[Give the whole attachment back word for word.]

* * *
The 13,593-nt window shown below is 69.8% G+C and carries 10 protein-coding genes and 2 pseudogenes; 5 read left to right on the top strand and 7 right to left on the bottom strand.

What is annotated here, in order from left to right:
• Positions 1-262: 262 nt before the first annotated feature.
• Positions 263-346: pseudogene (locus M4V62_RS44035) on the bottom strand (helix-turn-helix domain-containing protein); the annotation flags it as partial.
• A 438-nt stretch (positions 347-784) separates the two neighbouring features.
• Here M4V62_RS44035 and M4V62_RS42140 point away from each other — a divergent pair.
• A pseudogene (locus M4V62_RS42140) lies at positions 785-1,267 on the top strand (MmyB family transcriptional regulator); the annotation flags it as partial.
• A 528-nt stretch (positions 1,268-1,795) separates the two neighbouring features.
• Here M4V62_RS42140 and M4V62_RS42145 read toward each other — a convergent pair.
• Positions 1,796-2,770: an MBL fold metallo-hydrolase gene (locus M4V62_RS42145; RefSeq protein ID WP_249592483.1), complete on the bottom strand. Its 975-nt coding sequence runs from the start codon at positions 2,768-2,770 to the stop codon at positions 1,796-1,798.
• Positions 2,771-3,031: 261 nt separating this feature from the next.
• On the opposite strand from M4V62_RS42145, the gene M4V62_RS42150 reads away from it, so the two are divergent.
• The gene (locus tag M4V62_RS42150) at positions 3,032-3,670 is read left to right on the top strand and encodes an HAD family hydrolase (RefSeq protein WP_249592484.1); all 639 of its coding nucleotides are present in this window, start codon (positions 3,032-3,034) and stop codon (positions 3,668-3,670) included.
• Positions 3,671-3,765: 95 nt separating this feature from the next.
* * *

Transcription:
The 13,593-nt window shown below is 69.8% G+C and carries 10 protein-coding genes and 2 pseudogenes; 5 read left to right on the top strand and 7 right to left on the bottom strand.

What is annotated here, in order from left to right:
• Positions 1-262: 262 nt before the first annotated feature.
• Positions 263-346: pseudogene (locus M4V62_RS44035) on the bottom strand (helix-turn-helix domain-containing protein); the annotation flags it as partial.
• A 438-nt stretch (positions 347-784) separates the two neighbouring features.
• Here M4V62_RS44035 and M4V62_RS42140 point away from each other — a divergent pair.
• A pseudogene (locus M4V62_RS42140) lies at positions 785-1,267 on the top strand (MmyB family transcriptional regulator); the annotation flags it as partial.
• A 528-nt stretch (positions 1,268-1,795) separates the two neighbouring features.
• Here M4V62_RS42140 and M4V62_RS42145 read toward each other — a convergent pair.
• Positions 1,796-2,770: an MBL fold metallo-hydrolase gene (locus M4V62_RS42145; RefSeq protein ID WP_249592483.1), complete on the bottom strand. Its 975-nt coding sequence runs from the start codon at positions 2,768-2,770 to the stop codon at positions 1,796-1,798.
• Positions 2,771-3,031: 261 nt separating this feature from the next.
• On the opposite strand from M4V62_RS42145, the gene M4V62_RS42150 reads away from it, so the two are divergent.
• The gene (locus tag M4V62_RS42150) at positions 3,032-3,670 is read left to right on the top strand and encodes an HAD family hydrolase (RefSeq protein WP_249592484.1); all 639 of its coding nucleotides are present in this window, start codon (positions 3,032-3,034) and stop codon (positions 3,668-3,670) included.
• Positions 3,671-3,765: 95 nt separating this feature from the next.